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Language Style Can Predict Relationship Success

By Debbie Mandel

ďHow do I love thee let me count the ways.Ē The poetic language of Elizabeth Barrett Browning matched her husbandís Robert Browning, and they had a long and happy marriage. In contrast, Sylvia Plathís and Ted Hughesí styles were not in sync and their relationship ended tragically. A new study from the University of Texas claims that when you are happy, you mimic the speaking and writing style of your beloved, a colleague or friend. When your styles donít match, watch out for the downward spiral. Language style matching is automatic Ė unless you do it intentionally for the purpose of manipulation.

James Pennebaker, psychology professor and co-author of this study explains, "When two people start a conversation, they usually begin talking alike within a matter of seconds. This also happens when people read a book or watch a movie. As soon as the credits roll, they find themselves talking like the author or the central characters." So, if you are a business rival or involved in a love relationship, taking an objective look at language style can provide clues or serve as a crystal ball about the future of this relationship according to Pennebaker.

You might need to consult an English teacher. Our verbiage is powerful, shaping perception. For example, when women say, ďIím crazy busy,Ē busyness will become the reality as their to-do lists inevitably keep growing. When any of us say, Iím so bored,Ē boredom will rule the day, blind to any potential novelty. Many people who anticipate disaster at family gatherings actually trigger bitter family feuds because of their subconscious self-fulfilling prophecy Ė using words that push a personís buttons. Iím not suggesting that you recite affirmations; anyway affirmations donít work if you donít believe them. Nor, do you need to write poetry or start pretending and lying to people.

While mismatched styles provide a barometer for breakups, perhaps re-mimicking someoneís style will get it back on track. You might be able to improve your current faltering relationships (if you wish to) with more optimistic word choices like when you were initially happy and excited to be with them:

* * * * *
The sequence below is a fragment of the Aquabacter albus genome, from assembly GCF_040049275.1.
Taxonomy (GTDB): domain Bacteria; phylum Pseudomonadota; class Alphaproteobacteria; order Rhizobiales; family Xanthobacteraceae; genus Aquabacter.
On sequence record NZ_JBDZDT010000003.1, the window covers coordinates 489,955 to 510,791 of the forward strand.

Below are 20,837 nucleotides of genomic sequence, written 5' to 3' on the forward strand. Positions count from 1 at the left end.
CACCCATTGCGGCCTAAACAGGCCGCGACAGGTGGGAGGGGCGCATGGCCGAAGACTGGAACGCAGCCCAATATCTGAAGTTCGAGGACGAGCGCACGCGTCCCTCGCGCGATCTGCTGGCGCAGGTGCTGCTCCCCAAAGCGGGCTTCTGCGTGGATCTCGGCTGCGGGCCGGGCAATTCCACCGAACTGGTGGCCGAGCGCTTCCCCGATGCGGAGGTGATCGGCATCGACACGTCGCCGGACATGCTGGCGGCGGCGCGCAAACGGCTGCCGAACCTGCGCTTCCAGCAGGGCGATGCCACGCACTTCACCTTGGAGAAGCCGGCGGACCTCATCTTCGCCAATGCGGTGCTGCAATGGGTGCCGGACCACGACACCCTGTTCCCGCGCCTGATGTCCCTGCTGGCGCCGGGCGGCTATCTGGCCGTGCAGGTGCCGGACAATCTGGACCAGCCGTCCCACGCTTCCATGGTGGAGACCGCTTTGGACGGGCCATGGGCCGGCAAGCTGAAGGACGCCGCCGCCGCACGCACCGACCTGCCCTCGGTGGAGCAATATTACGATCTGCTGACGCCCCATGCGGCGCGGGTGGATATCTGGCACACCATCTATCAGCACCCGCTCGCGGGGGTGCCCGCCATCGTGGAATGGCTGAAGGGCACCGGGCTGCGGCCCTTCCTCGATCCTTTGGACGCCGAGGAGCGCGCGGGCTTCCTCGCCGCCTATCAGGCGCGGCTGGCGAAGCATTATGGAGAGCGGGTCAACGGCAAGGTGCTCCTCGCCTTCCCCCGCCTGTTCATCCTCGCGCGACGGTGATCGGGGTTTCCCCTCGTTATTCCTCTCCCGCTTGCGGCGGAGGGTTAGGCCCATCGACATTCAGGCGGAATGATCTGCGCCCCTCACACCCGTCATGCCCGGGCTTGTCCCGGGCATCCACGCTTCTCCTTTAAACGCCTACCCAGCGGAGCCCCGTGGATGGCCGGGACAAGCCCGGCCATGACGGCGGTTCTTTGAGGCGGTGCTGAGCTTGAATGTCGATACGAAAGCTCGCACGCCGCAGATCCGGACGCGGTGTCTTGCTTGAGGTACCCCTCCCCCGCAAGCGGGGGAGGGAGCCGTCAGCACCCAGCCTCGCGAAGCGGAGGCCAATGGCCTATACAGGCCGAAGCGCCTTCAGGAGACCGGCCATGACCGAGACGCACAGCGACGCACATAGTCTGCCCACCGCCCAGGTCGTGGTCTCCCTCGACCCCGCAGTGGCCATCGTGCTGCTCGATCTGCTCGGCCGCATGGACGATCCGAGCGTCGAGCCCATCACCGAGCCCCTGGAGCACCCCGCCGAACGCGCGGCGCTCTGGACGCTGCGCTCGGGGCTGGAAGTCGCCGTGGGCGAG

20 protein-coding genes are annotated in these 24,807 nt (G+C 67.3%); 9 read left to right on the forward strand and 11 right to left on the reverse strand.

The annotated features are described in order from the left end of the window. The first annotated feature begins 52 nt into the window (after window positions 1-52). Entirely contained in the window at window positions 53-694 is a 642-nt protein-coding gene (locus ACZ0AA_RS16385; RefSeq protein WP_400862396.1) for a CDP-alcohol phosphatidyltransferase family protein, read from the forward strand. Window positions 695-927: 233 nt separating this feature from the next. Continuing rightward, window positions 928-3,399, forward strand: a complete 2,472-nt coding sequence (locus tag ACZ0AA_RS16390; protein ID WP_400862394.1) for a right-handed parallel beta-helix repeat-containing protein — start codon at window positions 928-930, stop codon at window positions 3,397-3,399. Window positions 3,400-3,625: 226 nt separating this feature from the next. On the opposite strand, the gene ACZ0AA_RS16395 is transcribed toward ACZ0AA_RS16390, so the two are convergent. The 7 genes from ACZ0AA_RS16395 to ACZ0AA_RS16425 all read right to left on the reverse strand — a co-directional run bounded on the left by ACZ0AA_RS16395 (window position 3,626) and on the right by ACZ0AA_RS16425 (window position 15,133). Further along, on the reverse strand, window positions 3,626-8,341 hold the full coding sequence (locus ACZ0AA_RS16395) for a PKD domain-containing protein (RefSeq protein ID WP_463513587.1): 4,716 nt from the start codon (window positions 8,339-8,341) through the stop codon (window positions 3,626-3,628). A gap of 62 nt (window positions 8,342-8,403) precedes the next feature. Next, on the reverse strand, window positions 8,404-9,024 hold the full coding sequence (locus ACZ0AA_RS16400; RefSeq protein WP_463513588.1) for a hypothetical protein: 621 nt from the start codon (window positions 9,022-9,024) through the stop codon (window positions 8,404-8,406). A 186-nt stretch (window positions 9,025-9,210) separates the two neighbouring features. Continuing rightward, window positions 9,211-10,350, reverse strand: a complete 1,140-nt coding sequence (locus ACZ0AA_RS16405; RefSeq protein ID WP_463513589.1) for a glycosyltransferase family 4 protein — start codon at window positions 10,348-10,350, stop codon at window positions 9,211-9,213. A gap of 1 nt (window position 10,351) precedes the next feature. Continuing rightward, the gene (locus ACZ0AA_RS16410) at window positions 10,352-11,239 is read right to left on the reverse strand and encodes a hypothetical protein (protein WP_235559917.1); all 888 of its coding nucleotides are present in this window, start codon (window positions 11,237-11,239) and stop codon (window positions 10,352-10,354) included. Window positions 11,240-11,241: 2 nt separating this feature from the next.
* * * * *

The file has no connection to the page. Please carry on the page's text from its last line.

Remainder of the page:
• Speak kindly
  • Filter out the bad voices in your head to listen to the good ones. Your focus becomes what you pay attention to
  • Use an inspiring quote as a screensaver ; change it periodically
  • Count your words and make them count
Here are specific examples to change your perceived reality for the better:
  1. Original version: Life isnít fair. I have to struggle financially. My kids are deprived.
    New and improved version: I would prefer life to be fair, but is it really? Itís true that I work hard, but are my kids really deprived? Maybe theyíre rich in values.
  2. Original version: My son didnít make the team. I feel terrible for him.
    New and improved version: I want the best for my child, but canít take away his disappointments. Actually rejection builds character. Who among us has never been rejected? He can build on his strengths and either make the team next year, or find another activity where he can excel.
  3. Original version: I was so embarrassed when my husband said to me in my front of my friends, ďYou donít know what youíre talking about!Ē I felt stupid.
    New and Improved Version: My husband must be stressed and maybe my words accidentally hit a raw nerve. My friends know my capabilities and donít think Iím stupid. Iíll talk to him later and see whatís bothering him and help.

Debbie Mandel, MA is the author of Addicted to Stress: A Woman's 7 Step Program to Reclaim Joy and Spontaneity in Life, Changing Habits: The Caregivers' Total Workout and Turn On Your Inner Light: Fitness for Body, Mind and Soul, a stress-reduction specialist, motivational speaker, a personal trainer and mind/body lecturer. She is the host of the weekly Turn On Your Inner Light Show on WGBB AM1240 in New York City , produces a weekly wellness newsletter, and has been featured on radio/ TV and print media. To learn more visit: